Since you're reading this, chances are you're one of many around the globe for whom "surfing the web," as it was once called, has become a way of life. But at last count, more than 5 billion people—roughly three quarters of the world's population—have yet to benefit from what is arguably one of the most important advancements of the last quarter century.
Only within the last few years has there
And then there's Syed Karim, a lesser-known entrepreneur who has something with an even larger scope in mind. The former head of product development at Chicago Public Radio has laid out plans for a network of miniature satellites that could beam information from the World Wide Web to virtually anyone with a WiFi-enabled device—for free. It can, for instance, serve as an emergency information lifeline for victims of natural disasters, or allow those living under oppressive regimes to explore a marketplace of ideas and knowledge without the threat of censorship.
To explain, let's begin with a brief lesson in how the web is set up. The Internet, and in particular high-speed broadband, is made possible through a sprawling web of infrastructure that involves a host of network centers and service providers strung together by fiber optic cables. In developed regions, cellular towers further extend the web's reach wirelessly to phones and other mobile devices. Outside of this, only satellite systems can relay packets of data to the world's remaining blind spots.
The Outernet, as Karim envisions it, will be comprised of hundreds of toaster-sized satellites that, once in orbit, take data transmitted from ground stations and deliver it around the world for free as up-to-date web content.
The initiative, subsidized by venture capital firm Digital News Ventures, is seeking to raise “tens of millions” through donations on its website. The short-term goal is to secure enough funding to test the technology aboard the International Space Station, launching the first wave of satellites in June 2015.
In essence, the technology is—at least initially—actually a form of broadcasting, as users will only be able to freely download information from a limited number of non-commercial websites chosen by the community. Potential candidates include websites like Wikipedia, Khan Academy and Bitcoin. Users would be able to access anything on and within the sites that are chosen for the project—and in pages like Wikipedia, for instance, move between topics—but wouldn't be able to type in a web address at random, as many of us who use the Internet now do. Karim reasons that narrowing the project's scope not only makes it more feasible, but will also show how the ability to simply download a few basic websites can potentially have a huge impact. The company doesn't mention putting a data cap on the service.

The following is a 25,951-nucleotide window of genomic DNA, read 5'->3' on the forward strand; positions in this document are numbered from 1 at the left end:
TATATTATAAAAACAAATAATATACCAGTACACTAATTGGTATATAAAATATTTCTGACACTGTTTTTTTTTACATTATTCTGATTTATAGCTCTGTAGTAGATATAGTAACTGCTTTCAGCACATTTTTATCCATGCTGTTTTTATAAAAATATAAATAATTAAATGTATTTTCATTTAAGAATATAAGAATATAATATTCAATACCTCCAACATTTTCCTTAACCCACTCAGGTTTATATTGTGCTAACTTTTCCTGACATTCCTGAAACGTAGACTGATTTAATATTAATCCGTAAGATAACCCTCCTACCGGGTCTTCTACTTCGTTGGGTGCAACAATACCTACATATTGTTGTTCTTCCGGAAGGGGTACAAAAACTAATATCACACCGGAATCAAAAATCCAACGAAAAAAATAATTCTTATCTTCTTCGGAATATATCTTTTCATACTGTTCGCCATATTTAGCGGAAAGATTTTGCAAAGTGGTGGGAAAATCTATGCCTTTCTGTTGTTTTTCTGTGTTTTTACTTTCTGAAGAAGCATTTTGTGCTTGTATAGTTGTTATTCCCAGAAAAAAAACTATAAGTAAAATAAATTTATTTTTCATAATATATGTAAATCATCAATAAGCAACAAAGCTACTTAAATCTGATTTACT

“Outernet is not the Internet," Karim tells Fast Company. "It is simply the fastest and least expensive way to deliver rich content to the large fraction of humanity who cannot afford the information that many take for granted. Once that is addressed, then we'll work on the more complicated—and significantly more expensive—task of providing low-cost two-way Internet access.”
Karim and his team already have their work cut out for them. While land-based networks are designed to work as smooth and efficient information pipelines, packet data being sent out from moving satellites often runs into interference from space debris that can cause significant transmission latency. Anyone who's ever signed onto the Internet aboard a cruise ship, which relies on satellite signals, can attest to how painstakingly slow just downloading a file can be.
The project developers say they'll get around this problem by utilizing what's called Delay/Disruption Tolerant Networking (DTN), an experimental protocol technology developed by space agencies to transfer data more efficiently across long distances.
Edward Birrane, head of Telecom Protocols, explained to Fast Company how this works:
“These protocols and techniques give an Internet-like data exchange to spacecraft, allowing Outernet ground systems to patiently accumulate data over multiple passes, over multiple days, or over multiple weeks without fear of timeouts, expired networking sessions, or powering on-and-off the ground terminal,” Birrane says. “For the Outernet datacasting solution, telecommunications protocols such as DTN give the needed ability to stitch together large files—such as Wikipedia entries—as they are received bit-by-bit from those fast-traveling spacecraft.”
It's not clear how much funding the project has managed to raise so far, nor how much it would take to sustain something like this beyond the initial launch. For now, the biggest obstacle facing the researchers is simply getting the free-floating transponders into space. Though the cube-shaped micro-satellites are quite remarkable, packing an impressive array of communication instruments into a portable device that weighs less than three pounds, the costs of space freight service remains astronomical. For instance, Karim says a price quote from space transport firm SpaceX runs about $57 million for a 28,660 pound payload.